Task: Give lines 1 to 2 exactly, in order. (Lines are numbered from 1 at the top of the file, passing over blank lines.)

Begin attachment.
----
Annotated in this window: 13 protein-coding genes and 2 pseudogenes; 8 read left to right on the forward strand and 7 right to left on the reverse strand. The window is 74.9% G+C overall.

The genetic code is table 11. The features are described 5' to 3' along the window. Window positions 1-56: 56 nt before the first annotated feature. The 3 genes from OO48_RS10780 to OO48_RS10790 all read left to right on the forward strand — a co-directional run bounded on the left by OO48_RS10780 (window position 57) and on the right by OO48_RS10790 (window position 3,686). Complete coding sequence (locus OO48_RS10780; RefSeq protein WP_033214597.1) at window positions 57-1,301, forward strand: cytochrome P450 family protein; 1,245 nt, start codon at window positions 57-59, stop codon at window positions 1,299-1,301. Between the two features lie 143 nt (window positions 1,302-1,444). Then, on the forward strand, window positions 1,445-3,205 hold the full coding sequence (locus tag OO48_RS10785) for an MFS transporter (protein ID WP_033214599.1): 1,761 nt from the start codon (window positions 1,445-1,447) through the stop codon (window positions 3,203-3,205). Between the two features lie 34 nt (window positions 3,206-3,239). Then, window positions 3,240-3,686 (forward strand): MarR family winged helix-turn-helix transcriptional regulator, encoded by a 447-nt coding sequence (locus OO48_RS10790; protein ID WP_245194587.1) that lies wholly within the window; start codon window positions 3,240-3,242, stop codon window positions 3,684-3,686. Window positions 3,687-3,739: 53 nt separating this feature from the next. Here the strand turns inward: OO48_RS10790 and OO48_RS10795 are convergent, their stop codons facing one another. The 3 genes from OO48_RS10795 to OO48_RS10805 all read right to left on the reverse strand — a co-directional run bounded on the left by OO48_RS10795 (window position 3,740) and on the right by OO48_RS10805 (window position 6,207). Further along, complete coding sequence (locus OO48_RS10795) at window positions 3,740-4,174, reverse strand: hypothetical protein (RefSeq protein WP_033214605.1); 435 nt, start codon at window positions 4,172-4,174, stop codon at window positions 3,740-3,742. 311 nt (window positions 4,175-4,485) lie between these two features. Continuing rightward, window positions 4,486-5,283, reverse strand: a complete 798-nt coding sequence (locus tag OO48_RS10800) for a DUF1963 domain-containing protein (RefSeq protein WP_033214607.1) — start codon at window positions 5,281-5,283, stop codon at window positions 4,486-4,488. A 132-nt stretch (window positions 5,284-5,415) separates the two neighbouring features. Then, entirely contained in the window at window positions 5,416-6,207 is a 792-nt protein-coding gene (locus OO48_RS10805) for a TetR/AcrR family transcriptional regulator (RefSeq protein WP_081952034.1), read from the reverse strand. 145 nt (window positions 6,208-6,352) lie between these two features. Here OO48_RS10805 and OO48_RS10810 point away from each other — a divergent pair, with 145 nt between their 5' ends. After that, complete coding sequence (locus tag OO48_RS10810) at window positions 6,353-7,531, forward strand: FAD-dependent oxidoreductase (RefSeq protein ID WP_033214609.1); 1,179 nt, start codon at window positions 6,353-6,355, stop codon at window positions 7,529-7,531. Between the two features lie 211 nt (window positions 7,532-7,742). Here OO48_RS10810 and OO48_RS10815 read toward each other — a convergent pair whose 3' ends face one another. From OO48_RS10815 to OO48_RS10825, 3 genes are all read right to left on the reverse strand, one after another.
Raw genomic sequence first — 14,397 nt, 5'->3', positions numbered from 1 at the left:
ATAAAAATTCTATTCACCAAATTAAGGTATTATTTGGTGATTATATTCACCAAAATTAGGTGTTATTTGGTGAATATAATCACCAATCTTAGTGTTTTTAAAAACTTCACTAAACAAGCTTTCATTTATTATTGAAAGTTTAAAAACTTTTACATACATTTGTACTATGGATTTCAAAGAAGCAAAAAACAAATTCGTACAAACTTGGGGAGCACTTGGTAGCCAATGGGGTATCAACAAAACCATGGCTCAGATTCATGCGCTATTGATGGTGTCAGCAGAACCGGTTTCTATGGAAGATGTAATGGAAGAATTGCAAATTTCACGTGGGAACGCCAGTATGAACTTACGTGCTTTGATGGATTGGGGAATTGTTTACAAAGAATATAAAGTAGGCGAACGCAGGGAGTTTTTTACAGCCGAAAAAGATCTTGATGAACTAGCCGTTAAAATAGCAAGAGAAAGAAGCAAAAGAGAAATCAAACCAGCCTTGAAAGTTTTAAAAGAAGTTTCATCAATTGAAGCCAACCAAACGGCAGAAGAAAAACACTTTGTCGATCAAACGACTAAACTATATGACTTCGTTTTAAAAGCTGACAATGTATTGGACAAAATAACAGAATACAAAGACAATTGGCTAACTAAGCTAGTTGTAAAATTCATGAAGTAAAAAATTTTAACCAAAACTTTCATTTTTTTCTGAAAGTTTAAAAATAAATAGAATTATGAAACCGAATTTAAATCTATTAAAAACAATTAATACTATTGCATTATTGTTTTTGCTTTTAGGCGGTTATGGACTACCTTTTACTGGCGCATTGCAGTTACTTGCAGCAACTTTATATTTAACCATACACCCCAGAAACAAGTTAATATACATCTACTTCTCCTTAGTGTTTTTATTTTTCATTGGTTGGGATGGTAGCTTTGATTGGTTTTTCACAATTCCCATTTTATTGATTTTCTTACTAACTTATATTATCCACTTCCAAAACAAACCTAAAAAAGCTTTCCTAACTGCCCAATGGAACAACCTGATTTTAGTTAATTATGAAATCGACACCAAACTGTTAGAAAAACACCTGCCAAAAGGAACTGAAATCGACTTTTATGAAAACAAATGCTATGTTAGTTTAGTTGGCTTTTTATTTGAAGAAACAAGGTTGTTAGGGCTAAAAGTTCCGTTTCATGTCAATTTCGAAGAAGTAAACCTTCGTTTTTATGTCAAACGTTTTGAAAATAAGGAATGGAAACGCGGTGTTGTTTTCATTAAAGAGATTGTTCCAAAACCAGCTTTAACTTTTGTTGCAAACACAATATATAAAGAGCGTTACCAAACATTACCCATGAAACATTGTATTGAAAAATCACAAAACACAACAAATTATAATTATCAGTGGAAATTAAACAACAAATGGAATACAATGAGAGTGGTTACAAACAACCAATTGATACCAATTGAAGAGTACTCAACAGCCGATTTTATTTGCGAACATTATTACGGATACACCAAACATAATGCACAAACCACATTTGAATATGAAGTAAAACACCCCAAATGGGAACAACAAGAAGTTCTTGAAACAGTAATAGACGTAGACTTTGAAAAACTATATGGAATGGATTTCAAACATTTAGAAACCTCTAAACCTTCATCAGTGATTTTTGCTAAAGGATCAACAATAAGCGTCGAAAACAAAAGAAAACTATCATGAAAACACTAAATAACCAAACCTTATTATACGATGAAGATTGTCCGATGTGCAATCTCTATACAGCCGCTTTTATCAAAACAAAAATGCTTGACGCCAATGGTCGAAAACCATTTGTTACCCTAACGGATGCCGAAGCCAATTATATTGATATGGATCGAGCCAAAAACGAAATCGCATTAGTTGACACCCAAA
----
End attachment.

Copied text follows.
Annotated in this window: 13 protein-coding genes and 2 pseudogenes; 8 read left to right on the forward strand and 7 right to left on the reverse strand. The window is 74.9% G+C overall.

The genetic code is table 11. The features are described 5' to 3' along the window. Window positions 1-56: 56 nt before the first annotated feature. The 3 genes from OO48_RS10780 to OO48_RS10790 all read left to right on the forward strand — a co-directional run bounded on the left by OO48_RS10780 (window position 57) and on the right by OO48_RS10790 (window position 3,686). Complete coding sequence (locus OO48_RS10780; RefSeq protein WP_033214597.1) at window positions 57-1,301, forward strand: cytochrome P450 family protein; 1,245 nt, start codon at window positions 57-59, stop codon at window positions 1,299-1,301. Between the two features lie 143 nt (window positions 1,302-1,444). Then, on the forward strand, window positions 1,445-3,205 hold the full coding sequence (locus tag OO48_RS10785) for an MFS transporter (protein ID WP_033214599.1): 1,761 nt from the start codon (window positions 1,445-1,447) through the stop codon (window positions 3,203-3,205). Between the two features lie 34 nt (window positions 3,206-3,239). Then, window positions 3,240-3,686 (forward strand): MarR family winged helix-turn-helix transcriptional regulator, encoded by a 447-nt coding sequence (locus OO48_RS10790; protein ID WP_245194587.1) that lies wholly within the window; start codon window positions 3,240-3,242, stop codon window positions 3,684-3,686. Window positions 3,687-3,739: 53 nt separating this feature from the next. Here the strand turns inward: OO48_RS10790 and OO48_RS10795 are convergent, their stop codons facing one another. The 3 genes from OO48_RS10795 to OO48_RS10805 all read right to left on the reverse strand — a co-directional run bounded on the left by OO48_RS10795 (window position 3,740) and on the right by OO48_RS10805 (window position 6,207). Further along, complete coding sequence (locus OO48_RS10795) at window positions 3,740-4,174, reverse strand: hypothetical protein (RefSeq protein WP_033214605.1); 435 nt, start codon at window positions 4,172-4,174, stop codon at window positions 3,740-3,742. 311 nt (window positions 4,175-4,485) lie between these two features. Continuing rightward, window positions 4,486-5,283, reverse strand: a complete 798-nt coding sequence (locus tag OO48_RS10800) for a DUF1963 domain-containing protein (RefSeq protein WP_033214607.1) — start codon at window positions 5,281-5,283, stop codon at window positions 4,486-4,488. A 132-nt stretch (window positions 5,284-5,415) separates the two neighbouring features. Then, entirely contained in the window at window positions 5,416-6,207 is a 792-nt protein-coding gene (locus OO48_RS10805) for a TetR/AcrR family transcriptional regulator (RefSeq protein WP_081952034.1), read from the reverse strand. 145 nt (window positions 6,208-6,352) lie between these two features. Here OO48_RS10805 and OO48_RS10810 point away from each other — a divergent pair, with 145 nt between their 5' ends. After that, complete coding sequence (locus tag OO48_RS10810) at window positions 6,353-7,531, forward strand: FAD-dependent oxidoreductase (RefSeq protein ID WP_033214609.1); 1,179 nt, start codon at window positions 6,353-6,355, stop codon at window positions 7,529-7,531. Between the two features lie 211 nt (window positions 7,532-7,742). Here OO48_RS10810 and OO48_RS10815 read toward each other — a convergent pair whose 3' ends face one another. From OO48_RS10815 to OO48_RS10825, 3 genes are all read right to left on the reverse strand, one after another.